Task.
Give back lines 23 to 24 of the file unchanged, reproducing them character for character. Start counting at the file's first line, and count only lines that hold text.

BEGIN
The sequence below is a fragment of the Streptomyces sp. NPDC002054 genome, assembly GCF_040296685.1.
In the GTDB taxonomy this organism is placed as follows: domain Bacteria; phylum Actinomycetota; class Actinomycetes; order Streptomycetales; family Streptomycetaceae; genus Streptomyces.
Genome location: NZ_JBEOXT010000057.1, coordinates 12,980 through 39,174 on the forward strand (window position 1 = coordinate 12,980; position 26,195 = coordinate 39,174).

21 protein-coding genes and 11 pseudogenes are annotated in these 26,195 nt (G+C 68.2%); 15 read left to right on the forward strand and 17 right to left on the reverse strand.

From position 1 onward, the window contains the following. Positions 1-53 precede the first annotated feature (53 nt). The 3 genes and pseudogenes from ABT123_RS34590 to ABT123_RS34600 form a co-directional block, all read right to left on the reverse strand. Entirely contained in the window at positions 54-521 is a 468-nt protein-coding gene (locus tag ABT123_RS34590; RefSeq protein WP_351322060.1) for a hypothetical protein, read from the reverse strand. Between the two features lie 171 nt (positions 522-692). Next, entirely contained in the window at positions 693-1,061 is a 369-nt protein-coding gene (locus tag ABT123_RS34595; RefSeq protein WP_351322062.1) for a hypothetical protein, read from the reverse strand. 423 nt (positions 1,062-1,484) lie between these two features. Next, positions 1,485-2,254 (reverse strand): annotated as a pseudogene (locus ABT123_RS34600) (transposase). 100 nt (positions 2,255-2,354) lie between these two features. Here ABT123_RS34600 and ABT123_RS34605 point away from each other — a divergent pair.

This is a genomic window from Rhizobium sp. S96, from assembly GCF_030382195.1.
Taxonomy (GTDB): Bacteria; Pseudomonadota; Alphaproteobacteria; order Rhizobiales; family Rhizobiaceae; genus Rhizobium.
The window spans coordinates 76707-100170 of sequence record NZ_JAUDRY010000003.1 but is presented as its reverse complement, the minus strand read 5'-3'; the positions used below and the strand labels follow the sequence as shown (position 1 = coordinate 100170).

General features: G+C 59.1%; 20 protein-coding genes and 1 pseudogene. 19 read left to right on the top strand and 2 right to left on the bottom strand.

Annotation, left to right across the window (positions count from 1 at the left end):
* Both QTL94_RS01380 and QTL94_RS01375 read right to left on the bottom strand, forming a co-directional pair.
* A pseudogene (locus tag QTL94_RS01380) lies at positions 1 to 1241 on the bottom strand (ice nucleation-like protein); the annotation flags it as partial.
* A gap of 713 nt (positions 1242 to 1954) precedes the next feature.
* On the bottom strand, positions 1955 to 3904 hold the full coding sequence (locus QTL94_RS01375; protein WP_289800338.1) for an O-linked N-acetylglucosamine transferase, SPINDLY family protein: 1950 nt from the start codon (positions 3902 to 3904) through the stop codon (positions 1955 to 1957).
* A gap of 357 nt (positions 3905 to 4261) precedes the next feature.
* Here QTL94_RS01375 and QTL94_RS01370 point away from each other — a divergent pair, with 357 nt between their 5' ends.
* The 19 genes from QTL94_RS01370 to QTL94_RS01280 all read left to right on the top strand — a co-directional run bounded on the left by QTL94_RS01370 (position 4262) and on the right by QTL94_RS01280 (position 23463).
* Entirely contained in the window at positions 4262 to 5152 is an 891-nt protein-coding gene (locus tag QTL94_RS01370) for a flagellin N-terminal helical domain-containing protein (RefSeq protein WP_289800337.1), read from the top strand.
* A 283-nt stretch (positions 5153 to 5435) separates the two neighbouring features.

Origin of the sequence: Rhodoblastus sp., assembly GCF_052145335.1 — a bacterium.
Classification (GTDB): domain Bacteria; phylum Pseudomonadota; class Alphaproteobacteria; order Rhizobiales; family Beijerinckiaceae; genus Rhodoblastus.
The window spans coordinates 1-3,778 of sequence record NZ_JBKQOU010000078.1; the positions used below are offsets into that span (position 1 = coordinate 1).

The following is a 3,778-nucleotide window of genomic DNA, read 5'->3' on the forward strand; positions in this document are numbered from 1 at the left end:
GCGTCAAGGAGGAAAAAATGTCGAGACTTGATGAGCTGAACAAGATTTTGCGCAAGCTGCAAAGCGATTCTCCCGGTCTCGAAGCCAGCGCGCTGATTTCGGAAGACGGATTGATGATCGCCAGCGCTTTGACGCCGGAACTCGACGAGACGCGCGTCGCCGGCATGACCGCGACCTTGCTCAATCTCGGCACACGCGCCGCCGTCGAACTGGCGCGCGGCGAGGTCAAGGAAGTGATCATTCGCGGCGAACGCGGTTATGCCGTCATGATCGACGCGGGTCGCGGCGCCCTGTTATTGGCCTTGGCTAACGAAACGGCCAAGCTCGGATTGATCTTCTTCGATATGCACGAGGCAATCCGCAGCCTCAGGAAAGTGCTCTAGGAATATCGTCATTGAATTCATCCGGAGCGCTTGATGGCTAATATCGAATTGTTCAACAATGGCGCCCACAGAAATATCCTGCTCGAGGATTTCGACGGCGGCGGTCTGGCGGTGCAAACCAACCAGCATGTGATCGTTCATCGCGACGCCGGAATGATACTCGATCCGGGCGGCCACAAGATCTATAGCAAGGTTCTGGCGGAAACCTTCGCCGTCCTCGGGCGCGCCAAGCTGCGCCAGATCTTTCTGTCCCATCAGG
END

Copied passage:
The following is a 3,778-nucleotide window of genomic DNA, read 5'->3' on the forward strand; positions in this document are numbered from 1 at the left end:
GCGTCAAGGAGGAAAAAATGTCGAGACTTGATGAGCTGAACAAGATTTTGCGCAAGCTGCAAAGCGATTCTCCCGGTCTCGAAGCCAGCGCGCTGATTTCGGAAGACGGATTGATGATCGCCAGCGCTTTGACGCCGGAACTCGACGAGACGCGCGTCGCCGGCATGACCGCGACCTTGCTCAATCTCGGCACACGCGCCGCCGTCGAACTGGCGCGCGGCGAGGTCAAGGAAGTGATCATTCGCGGCGAACGCGGTTATGCCGTCATGATCGACGCGGGTCGCGGCGCCCTGTTATTGGCCTTGGCTAACGAAACGGCCAAGCTCGGATTGATCTTCTTCGATATGCACGAGGCAATCCGCAGCCTCAGGAAAGTGCTCTAGGAATATCGTCATTGAATTCATCCGGAGCGCTTGATGGCTAATATCGAATTGTTCAACAATGGCGCCCACAGAAATATCCTGCTCGAGGATTTCGACGGCGGCGGTCTGGCGGTGCAAACCAACCAGCATGTGATCGTTCATCGCGACGCCGGAATGATACTCGATCCGGGCGGCCACAAGATCTATAGCAAGGTTCTGGCGGAAACCTTCGCCGTCCTCGGGCGCGCCAAGCTGCGCCAGATCTTTCTGTCCCATCAGG